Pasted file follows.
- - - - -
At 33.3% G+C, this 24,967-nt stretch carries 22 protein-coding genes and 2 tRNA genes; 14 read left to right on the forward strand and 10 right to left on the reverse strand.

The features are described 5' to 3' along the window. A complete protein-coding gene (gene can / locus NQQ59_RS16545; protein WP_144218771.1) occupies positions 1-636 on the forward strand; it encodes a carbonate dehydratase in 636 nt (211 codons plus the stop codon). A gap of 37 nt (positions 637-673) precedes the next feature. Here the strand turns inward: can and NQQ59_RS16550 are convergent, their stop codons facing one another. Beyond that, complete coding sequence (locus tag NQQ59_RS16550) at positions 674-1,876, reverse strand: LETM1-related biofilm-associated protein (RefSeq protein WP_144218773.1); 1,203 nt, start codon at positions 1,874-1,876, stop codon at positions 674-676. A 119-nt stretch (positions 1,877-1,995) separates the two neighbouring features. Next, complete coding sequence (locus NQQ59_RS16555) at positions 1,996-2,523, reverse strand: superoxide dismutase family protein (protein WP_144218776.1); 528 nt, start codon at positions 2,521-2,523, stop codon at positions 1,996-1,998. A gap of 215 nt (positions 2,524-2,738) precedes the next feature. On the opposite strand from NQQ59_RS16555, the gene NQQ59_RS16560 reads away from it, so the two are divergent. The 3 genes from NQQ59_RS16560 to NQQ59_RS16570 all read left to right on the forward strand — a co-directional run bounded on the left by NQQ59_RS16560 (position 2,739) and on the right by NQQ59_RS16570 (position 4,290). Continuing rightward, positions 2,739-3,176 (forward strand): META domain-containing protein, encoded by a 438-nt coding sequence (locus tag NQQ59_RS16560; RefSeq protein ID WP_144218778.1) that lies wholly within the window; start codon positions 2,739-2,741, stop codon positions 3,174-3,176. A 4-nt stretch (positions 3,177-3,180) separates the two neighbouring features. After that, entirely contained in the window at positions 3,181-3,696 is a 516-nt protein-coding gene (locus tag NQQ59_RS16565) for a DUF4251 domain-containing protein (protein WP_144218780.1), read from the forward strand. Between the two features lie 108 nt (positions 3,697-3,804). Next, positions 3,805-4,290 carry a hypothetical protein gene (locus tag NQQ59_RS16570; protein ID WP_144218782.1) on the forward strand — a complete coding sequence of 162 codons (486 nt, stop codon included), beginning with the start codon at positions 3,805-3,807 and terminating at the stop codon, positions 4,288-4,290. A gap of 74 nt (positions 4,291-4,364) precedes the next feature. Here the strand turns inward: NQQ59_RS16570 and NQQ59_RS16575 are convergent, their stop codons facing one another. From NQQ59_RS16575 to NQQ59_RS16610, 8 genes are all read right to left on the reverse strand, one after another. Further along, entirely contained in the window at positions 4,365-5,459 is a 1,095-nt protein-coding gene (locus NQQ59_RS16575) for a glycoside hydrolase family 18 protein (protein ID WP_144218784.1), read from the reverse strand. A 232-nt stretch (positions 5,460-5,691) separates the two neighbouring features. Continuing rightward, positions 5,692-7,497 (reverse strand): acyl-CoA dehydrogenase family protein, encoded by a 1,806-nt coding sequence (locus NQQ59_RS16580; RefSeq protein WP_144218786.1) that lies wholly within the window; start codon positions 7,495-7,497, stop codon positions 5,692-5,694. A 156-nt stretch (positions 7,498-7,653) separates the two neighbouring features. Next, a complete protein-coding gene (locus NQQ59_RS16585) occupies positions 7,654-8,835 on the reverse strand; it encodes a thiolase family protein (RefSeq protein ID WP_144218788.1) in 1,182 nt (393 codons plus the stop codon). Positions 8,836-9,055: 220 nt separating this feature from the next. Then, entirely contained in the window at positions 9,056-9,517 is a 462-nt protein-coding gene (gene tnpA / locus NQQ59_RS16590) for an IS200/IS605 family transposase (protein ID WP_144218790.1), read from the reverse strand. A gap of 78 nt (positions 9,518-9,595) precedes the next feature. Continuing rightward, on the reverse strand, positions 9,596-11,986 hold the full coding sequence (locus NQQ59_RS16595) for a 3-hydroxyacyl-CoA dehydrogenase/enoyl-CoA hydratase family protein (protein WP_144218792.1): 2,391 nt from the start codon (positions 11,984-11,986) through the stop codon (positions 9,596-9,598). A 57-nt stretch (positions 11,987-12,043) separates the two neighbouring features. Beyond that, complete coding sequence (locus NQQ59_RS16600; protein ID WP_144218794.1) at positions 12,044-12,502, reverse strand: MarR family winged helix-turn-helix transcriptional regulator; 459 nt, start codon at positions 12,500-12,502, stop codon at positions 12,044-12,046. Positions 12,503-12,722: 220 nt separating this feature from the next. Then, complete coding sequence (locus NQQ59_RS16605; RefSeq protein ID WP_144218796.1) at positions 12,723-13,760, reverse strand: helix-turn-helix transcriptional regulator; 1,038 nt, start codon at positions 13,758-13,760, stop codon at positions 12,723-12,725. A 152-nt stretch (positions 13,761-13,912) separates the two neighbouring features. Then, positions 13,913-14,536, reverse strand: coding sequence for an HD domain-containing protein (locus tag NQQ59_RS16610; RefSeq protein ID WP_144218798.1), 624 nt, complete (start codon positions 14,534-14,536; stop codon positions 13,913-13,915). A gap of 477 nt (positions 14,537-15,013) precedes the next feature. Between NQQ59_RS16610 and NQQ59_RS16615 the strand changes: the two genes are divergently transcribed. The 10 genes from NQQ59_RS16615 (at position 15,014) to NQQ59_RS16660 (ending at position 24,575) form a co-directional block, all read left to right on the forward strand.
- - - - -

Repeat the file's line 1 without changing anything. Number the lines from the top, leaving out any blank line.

At 33.3% G+C, this 24,967-nt stretch carries 22 protein-coding genes and 2 tRNA genes; 14 read left to right on the forward strand and 10 right to left on the reverse strand.